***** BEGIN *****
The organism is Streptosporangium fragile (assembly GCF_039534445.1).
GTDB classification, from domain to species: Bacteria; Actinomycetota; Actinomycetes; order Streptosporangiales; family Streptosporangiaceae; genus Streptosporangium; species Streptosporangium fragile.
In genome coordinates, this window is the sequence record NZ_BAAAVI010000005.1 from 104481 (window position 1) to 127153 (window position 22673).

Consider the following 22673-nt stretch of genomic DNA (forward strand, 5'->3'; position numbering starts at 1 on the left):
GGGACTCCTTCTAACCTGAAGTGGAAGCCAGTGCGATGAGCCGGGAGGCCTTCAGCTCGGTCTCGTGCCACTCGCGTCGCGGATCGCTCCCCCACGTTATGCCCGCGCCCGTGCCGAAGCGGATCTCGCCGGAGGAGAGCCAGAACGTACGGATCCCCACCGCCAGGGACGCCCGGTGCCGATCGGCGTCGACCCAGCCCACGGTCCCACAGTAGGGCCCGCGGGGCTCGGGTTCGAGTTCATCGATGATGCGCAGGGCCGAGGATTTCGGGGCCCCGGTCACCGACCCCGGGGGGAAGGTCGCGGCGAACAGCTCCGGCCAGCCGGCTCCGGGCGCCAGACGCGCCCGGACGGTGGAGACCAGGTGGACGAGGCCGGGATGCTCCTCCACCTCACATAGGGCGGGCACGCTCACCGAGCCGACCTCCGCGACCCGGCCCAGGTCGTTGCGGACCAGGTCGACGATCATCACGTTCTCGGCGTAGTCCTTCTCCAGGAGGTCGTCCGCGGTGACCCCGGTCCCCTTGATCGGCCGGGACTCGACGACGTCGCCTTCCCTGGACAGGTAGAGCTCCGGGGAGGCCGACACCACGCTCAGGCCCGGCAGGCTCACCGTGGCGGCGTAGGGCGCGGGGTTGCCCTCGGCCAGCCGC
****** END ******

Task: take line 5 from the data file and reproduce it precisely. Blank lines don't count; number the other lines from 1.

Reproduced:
GGGACTCCTTCTAACCTGAAGTGGAAGCCAGTGCGATGAGCCGGGAGGCCTTCAGCTCGGTCTCGTGCCACTCGCGTCGCGGATCGCTCCCCCACGTTATGCCCGCGCCCGTGCCGAAGCGGATCTCGCCGGAGGAGAGCCAGAACGTACGGATCCCCACCGCCAGGGACGCCCGGTGCCGATCGGCGTCGACCCAGCCCACGGTCCCACAGTAGGGCCCGCGGGGCTCGGGTTCGAGTTCATCGATGATGCGCAGGGCCGAGGATTTCGGGGCCCCGGTCACCGACCCCGGGGGGAAGGTCGCGGCGAACAGCTCCGGCCAGCCGGCTCCGGGCGCCAGACGCGCCCGGACGGTGGAGACCAGGTGGACGAGGCCGGGATGCTCCTCCACCTCACATAGGGCGGGCACGCTCACCGAGCCGACCTCCGCGACCCGGCCCAGGTCGTTGCGGACCAGGTCGACGATCATCACGTTCTCGGCGTAGTCCTTCTCCAGGAGGTCGTCCGCGGTGACCCCGGTCCCCTTGATCGGCCGGGACTCGACGACGTCGCCTTCCCTGGACAGGTAGAGCTCCGGGGAGGCCGACACCACGCTCAGGCCCGGCAGGCTCACCGTGGCGGCGTAGGGCGCGGGGTTGCCCTCGGCCAGCCGC